As America’s Stake in Africa Fades, Malign Actors Are Filling the Vacuum Amid a Historic Debt Crisis

While developing economies deteriorate, ‘the payout to China is bigger and bigger every year,’ a former president of the World Bank, David Malpass, warns.

AP/Andrew Harnik
David Malpass at Washington, October 12, 2022. AP/Andrew Harnik

Western commitments to Africa are deteriorating, while malign actors are making inroads on the continent to extract its resources and aggravate the worst debt crisis the developing world has seen in a generation. That’s the warning from a former president of the World Bank, David Malpass, to fellows at a conservative think tank, the Hudson Institute. 

In the wake of the Covid pandemic, America and its allies have abandoned their long-held interests in the African continent in response to diminishing political interest. The latest departure took place this week, when President Biden surrendered the Pentagon’s base in Niger, leaving to President Putin the West’s only remaining stronghold in a region that’s increasingly influenced by various jihadist groups.

America’s adversaries are now coming onto the scene, promising capital to developing nations while extracting raw materials to fund their own ambitions. The International Monetary Fund reports that 60 percent of low-income developing countries are already at high risk of or in debt distress. “The payout to China is bigger and bigger every year,” Mr. Malpass says, while “each country is sinking pretty rapidly.” 

Beijing is the largest bilateral sovereign lender to Africa, as well as the biggest trader and diplomatic presence on the continent. “The continent is massively strategically important,” a senior fellow at the Hudson Institute, Joshua Meservey, says. “Our competitors are gaining more and more influence there while American influence fades — not because we’re absent, but because we haven’t been strategic or smart about how we operate on the continent.”

The many international economic conferences taking place every year make little progress on debt reduction, Mr. Malpass says. Participants show little interest in finding solutions that actually work when it comes to restructuring debt in countries such as Chad, Zambia, Ghana, and Sri Lanka. Arguments amongst the creditors often lead to stalemate. “The consequence for all of us,” he says, “is investment in the world is not going into the places that need it.”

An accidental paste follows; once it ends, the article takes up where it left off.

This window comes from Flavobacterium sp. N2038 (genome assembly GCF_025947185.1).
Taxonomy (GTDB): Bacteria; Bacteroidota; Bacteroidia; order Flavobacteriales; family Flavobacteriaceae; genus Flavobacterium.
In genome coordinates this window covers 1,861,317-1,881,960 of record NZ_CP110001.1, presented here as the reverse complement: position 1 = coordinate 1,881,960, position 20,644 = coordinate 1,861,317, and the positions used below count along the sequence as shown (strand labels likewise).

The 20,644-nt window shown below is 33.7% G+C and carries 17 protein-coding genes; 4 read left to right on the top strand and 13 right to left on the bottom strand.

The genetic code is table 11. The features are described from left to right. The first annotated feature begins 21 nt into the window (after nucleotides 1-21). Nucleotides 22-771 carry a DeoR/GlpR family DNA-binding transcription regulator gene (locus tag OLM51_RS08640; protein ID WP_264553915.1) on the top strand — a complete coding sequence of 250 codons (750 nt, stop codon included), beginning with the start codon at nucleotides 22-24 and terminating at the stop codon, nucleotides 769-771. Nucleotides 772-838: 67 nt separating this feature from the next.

Could foreign aid solve this problem? “Right now, you’d need a huge, giant increase at a time when the advanced economies, in their negotiations, are actually looking to reduce the amount that they’re putting into the countries,” Mr. Malpass says. 

The world’s 75 poorest countries made some $30 billion in debt-servicing payments in 2023, more than half of which went to Communist China. While the World Bank has dedicated $23 billion in grant money for these countries over three years, it’s a number that Mr. Malpass says will only shrink.

This system of debt servicing is unsustainable, Mr. Malpass says. To revise it, there needs to be more transparency in the analysis of debt sustainability and in the numbers on debt itself, he says. This could be achieved under Article IV of the International Monetary Fund’s articles of agreement, which would require countries to disclose how much they owe to their creditors. As of now, Beijing is reluctant to engage with multilateral development banks and Western creditors to help find long-term solutions as their debt-ridden economies deteriorate.

Unlike with America and other lenders, China’s contracts have nondisclosure agreements that sideline borrowers. So if China loans money to Angola in exchange for oil, the proceeds are exported to China through an escrow account it controls. It’s as though the American government, in order to issue a Treasury bond, was asked by China or other lenders to hand over control of its road system. “That actually is the norm in many of the developing countries,” Mr. Malpass says, giving “substantial influence” to lenders like China.

Mr. Malpass urges America to work with other advanced economies to incentivize China to make productive investments in developing countries — meaning, investments that do not extract merely resources to benefit Beijing. “As long as you have the G20 and the Paris Club dominating the process,” he says, “it’s working heavily in China’s favor.” 

This matters not only to the international financial system, but also to geopolitics. China has entered agreements with African regimes that could last for decades. Russia, too, is increasingly looking to the continent as a source of diplomatic support, raw materials, and revenue to fund ambitions like the Ukrainian war. Iran has made inroads as it discovers new sources of uranium for its nuclear arms development. America, meanwhile, is increasingly distancing itself from the region — to its own detriment. 

The New York Sun

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